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Posts Tagged ‘18-th century London’


There was a time when I would have said I wasn’t a fan of historical mysteries.  Luckily, that time has long passed because I’ve come to realize how exciting it is to be taken back a hundred or more years to learn about life in an earlier period.  Note that I didn’t say a simpler period, because I don’t think any age is really simpler than another–it’s just different.  And certainly London in the early part of the 18th century had many, many complex issues with which to deal.

The protagonist of The Last Confession of Thomas Hawkins is, not surprisingly, Thomas Hawkins himself.  An aristocrat with an unfortunate addiction to gambling, when the novel opens he is in a cart on his way to the gallows.  He is convinced that a royal pardon will come in time; indeed, he has been promised such a pardon, but each turn of the cart’s wheel is bringing him closer to the hangman.  Crowds line both sides of the road, for it’s not every day that a gentleman is hanged; in fact, one hardly ever is.  But today may be the crowd’s lucky day, although that can hardly be said for Mr. Hawkins.

For the past three months, ever since his release from Marshalsea Prison for debt, Thomas has been living with the lovely and wealthy Kitty Sparks.  Thomas would like to marry her, or at least he sometimes thinks he would like to marry her, but Kitty isn’t having that, although she’s barred from many society houses because she’s sharing her roof with a man not her husband.  Under the laws of England at this time, once Kitty marries all her money and the profitable business she owns (a bookstore that surreptitiously sells pornographic literature) would be under her husband’s control.  So Thomas understands Kitty’s reluctance to become his wife.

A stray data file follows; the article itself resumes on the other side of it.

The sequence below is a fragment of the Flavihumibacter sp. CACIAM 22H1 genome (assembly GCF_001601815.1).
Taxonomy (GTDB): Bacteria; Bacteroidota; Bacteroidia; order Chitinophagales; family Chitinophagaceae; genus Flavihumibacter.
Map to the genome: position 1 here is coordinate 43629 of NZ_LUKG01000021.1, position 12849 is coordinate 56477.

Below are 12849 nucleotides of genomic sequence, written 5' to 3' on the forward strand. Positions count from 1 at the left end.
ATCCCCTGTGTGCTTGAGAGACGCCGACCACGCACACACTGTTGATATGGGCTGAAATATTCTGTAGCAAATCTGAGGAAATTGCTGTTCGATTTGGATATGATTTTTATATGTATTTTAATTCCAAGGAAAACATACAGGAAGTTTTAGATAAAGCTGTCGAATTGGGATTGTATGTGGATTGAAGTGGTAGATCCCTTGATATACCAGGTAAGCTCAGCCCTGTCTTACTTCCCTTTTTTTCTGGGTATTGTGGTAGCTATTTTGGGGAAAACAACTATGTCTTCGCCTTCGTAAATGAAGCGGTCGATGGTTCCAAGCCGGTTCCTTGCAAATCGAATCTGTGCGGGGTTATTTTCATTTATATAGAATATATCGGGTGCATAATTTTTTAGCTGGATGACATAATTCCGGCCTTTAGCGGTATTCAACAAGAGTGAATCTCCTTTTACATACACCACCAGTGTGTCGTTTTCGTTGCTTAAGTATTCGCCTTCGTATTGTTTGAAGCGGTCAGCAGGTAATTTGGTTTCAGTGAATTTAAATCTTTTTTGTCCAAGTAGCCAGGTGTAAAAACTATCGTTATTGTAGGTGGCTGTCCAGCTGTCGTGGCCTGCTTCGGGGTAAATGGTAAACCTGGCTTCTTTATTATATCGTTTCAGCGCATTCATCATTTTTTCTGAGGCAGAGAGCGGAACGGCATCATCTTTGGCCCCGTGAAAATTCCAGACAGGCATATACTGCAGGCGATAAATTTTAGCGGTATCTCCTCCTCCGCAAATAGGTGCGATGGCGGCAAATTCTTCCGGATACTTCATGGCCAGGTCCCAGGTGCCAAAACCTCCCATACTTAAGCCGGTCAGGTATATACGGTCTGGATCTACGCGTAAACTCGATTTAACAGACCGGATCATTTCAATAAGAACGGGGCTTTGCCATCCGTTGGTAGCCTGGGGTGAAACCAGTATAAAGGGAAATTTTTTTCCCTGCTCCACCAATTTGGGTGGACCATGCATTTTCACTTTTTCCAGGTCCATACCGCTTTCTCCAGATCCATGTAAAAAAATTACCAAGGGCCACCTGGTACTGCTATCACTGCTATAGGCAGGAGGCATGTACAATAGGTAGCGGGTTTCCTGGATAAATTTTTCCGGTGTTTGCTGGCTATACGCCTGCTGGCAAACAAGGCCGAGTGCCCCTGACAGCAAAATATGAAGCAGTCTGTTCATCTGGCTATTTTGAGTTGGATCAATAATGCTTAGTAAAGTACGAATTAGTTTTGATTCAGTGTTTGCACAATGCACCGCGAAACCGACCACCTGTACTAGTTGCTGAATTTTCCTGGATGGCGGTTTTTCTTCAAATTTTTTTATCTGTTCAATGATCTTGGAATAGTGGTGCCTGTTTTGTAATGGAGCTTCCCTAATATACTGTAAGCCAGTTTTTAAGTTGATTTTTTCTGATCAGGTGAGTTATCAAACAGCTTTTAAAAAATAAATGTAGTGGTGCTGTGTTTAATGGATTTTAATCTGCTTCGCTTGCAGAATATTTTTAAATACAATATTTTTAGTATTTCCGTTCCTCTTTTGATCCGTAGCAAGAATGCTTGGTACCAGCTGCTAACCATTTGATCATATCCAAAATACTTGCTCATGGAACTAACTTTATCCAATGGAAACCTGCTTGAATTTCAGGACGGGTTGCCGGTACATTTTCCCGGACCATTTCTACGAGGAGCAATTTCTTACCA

Given Kitty’s somewhat unsavory background and Thomas’ connection with the underworld, it’s not surprising that the necessity of doing a favor for master criminal James Fleet puts Thomas on a dangerous path.  Before he can fully understand what has happened, Thomas is involved in a spy mission for Queen Caroline on behalf of her lady-in-waiting; interestingly, said lady is also the mistress of Queen Caroline’s husband, King George II.  As I said earlier, life in the past really wasn’t simpler.

At the same time, Thomas’ neighbor, the brutal Joseph Burden, is murdered.  Everyone on their street remembers only too clearly the fight between the two men earlier in the day, with Thomas attempting to break down Burden’s door.  And some of those people are only too glad to see Thomas taken off to Newgate Prison for the murder, guilty or not.

Antonia Hodgson has written a wonderful novel, filled with fascinating characters and a strong sense of history.  Although Thomas Hawkins is less than a perfect role model, it’s hard to be angry at such a charming rogue.  At least I couldn’t be–I was rooting for him to escape the gallows all the way through The Last Confession of Thomas Hawkins.

You can read more about Antonia Hodgson at this web site.

Check out the complete Marilyn’s Mystery Reads at her web site.